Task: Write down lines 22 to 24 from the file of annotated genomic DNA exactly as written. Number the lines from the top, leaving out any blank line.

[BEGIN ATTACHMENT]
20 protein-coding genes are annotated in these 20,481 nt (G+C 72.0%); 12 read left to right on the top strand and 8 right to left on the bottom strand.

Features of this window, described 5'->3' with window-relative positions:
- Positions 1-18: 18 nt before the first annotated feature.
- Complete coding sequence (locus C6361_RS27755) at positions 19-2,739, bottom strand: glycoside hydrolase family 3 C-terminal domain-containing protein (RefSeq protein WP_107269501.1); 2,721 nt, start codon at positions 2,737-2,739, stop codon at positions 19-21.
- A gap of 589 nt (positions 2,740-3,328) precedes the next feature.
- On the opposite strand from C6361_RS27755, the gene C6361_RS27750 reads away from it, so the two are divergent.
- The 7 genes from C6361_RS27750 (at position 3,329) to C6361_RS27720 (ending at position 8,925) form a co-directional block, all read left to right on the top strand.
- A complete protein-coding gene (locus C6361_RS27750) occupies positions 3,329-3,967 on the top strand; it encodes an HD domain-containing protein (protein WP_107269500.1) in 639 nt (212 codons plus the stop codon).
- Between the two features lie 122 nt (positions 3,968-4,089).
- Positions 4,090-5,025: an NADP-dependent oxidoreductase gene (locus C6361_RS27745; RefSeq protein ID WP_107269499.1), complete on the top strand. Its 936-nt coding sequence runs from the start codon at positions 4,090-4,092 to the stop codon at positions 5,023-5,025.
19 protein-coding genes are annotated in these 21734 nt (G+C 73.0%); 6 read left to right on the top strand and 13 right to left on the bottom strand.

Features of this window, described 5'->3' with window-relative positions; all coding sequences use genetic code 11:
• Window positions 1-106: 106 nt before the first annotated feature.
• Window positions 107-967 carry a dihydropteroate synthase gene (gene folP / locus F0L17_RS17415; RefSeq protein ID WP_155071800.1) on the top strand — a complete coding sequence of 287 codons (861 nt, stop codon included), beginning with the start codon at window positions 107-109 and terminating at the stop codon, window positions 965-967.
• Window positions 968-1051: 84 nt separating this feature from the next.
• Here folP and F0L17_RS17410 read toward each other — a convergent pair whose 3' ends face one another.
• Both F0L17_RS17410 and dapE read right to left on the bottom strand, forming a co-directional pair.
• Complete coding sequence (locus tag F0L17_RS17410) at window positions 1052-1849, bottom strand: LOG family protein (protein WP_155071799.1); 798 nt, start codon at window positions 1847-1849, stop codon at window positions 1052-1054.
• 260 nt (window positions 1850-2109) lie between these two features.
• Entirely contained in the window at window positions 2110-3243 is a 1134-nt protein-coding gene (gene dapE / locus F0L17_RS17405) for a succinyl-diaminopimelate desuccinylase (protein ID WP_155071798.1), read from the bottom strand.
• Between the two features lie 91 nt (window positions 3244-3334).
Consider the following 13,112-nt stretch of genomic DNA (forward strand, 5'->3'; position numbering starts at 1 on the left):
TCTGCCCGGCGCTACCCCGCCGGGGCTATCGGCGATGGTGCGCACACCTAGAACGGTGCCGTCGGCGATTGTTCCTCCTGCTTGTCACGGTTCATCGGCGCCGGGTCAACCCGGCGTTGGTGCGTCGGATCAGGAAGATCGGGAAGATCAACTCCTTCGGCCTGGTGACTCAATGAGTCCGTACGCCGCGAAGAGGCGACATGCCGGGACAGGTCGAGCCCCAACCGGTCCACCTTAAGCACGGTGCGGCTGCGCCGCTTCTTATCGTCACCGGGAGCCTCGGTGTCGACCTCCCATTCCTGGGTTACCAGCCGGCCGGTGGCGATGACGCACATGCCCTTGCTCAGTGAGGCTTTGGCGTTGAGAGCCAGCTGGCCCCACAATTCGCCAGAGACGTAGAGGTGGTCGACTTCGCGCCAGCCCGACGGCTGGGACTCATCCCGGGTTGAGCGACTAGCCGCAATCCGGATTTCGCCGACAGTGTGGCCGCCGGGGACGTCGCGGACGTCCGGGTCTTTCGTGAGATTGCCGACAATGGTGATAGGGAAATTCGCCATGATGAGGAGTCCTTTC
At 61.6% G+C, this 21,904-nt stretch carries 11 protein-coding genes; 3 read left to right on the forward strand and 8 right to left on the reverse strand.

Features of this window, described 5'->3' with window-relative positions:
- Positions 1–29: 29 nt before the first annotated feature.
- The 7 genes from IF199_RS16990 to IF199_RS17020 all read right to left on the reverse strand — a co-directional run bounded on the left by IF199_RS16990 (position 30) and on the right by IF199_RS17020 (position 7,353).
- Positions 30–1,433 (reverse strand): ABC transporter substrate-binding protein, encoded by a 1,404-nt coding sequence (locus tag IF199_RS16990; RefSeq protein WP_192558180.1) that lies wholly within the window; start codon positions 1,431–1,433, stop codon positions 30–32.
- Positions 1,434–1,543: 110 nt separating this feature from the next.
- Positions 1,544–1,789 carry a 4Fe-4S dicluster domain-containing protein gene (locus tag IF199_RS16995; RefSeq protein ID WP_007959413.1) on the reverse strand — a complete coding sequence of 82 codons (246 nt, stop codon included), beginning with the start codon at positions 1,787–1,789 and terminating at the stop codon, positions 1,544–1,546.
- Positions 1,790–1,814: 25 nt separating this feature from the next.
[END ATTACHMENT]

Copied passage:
Consider the following 13,112-nt stretch of genomic DNA (forward strand, 5'->3'; position numbering starts at 1 on the left):
TCTGCCCGGCGCTACCCCGCCGGGGCTATCGGCGATGGTGCGCACACCTAGAACGGTGCCGTCGGCGATTGTTCCTCCTGCTTGTCACGGTTCATCGGCGCCGGGTCAACCCGGCGTTGGTGCGTCGGATCAGGAAGATCGGGAAGATCAACTCCTTCGGCCTGGTGACTCAATGAGTCCGTACGCCGCGAAGAGGCGACATGCCGGGACAGGTCGAGCCCCAACCGGTCCACCTTAAGCACGGTGCGGCTGCGCCGCTTCTTATCGTCACCGGGAGCCTCGGTGTCGACCTCCCATTCCTGGGTTACCAGCCGGCCGGTGGCGATGACGCACATGCCCTTGCTCAGTGAGGCTTTGGCGTTGAGAGCCAGCTGGCCCCACAATTCGCCAGAGACGTAGAGGTGGTCGACTTCGCGCCAGCCCGACGGCTGGGACTCATCCCGGGTTGAGCGACTAGCCGCAATCCGGATTTCGCCGACAGTGTGGCCGCCGGGGACGTCGCGGACGTCCGGGTCTTTCGTGAGATTGCCGACAATGGTGATAGGGAAATTCGCCATGATGAGGAGTCCTTTC
At 61.6% G+C, this 21,904-nt stretch carries 11 protein-coding genes; 3 read left to right on the forward strand and 8 right to left on the reverse strand.